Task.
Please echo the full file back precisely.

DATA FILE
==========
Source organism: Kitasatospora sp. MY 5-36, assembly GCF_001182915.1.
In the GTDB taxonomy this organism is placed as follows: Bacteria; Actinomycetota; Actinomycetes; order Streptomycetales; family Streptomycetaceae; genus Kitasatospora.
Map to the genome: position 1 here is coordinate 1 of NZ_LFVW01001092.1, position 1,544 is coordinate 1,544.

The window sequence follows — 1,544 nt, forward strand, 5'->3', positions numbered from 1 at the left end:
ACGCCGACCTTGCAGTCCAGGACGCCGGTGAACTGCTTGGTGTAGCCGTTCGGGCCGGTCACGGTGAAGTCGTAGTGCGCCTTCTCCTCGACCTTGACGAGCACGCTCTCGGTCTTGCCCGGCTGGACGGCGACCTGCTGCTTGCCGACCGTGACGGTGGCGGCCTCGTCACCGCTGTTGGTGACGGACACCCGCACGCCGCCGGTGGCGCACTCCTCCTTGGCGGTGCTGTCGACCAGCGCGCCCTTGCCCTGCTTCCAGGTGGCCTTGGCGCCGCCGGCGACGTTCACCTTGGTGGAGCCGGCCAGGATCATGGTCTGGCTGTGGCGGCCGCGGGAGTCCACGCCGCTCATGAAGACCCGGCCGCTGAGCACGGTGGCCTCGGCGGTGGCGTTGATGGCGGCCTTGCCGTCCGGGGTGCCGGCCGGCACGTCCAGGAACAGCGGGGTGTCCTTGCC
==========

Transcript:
Source organism: Kitasatospora sp. MY 5-36, assembly GCF_001182915.1.
In the GTDB taxonomy this organism is placed as follows: Bacteria; Actinomycetota; Actinomycetes; order Streptomycetales; family Streptomycetaceae; genus Kitasatospora.
Map to the genome: position 1 here is coordinate 1 of NZ_LFVW01001092.1, position 1,544 is coordinate 1,544.

The window sequence follows — 1,544 nt, forward strand, 5'->3', positions numbered from 1 at the left end:
ACGCCGACCTTGCAGTCCAGGACGCCGGTGAACTGCTTGGTGTAGCCGTTCGGGCCGGTCACGGTGAAGTCGTAGTGCGCCTTCTCCTCGACCTTGACGAGCACGCTCTCGGTCTTGCCCGGCTGGACGGCGACCTGCTGCTTGCCGACCGTGACGGTGGCGGCCTCGTCACCGCTGTTGGTGACGGACACCCGCACGCCGCCGGTGGCGCACTCCTCCTTGGCGGTGCTGTCGACCAGCGCGCCCTTGCCCTGCTTCCAGGTGGCCTTGGCGCCGCCGGCGACGTTCACCTTGGTGGAGCCGGCCAGGATCATGGTCTGGCTGTGGCGGCCGCGGGAGTCCACGCCGCTCATGAAGACCCGGCCGCTGAGCACGGTGGCCTCGGCGGTGGCGTTGATGGCGGCCTTGCCGTCCGGGGTGCCGGCCGGCACGTCCAGGAACAGCGGGGTGTCCTTGCC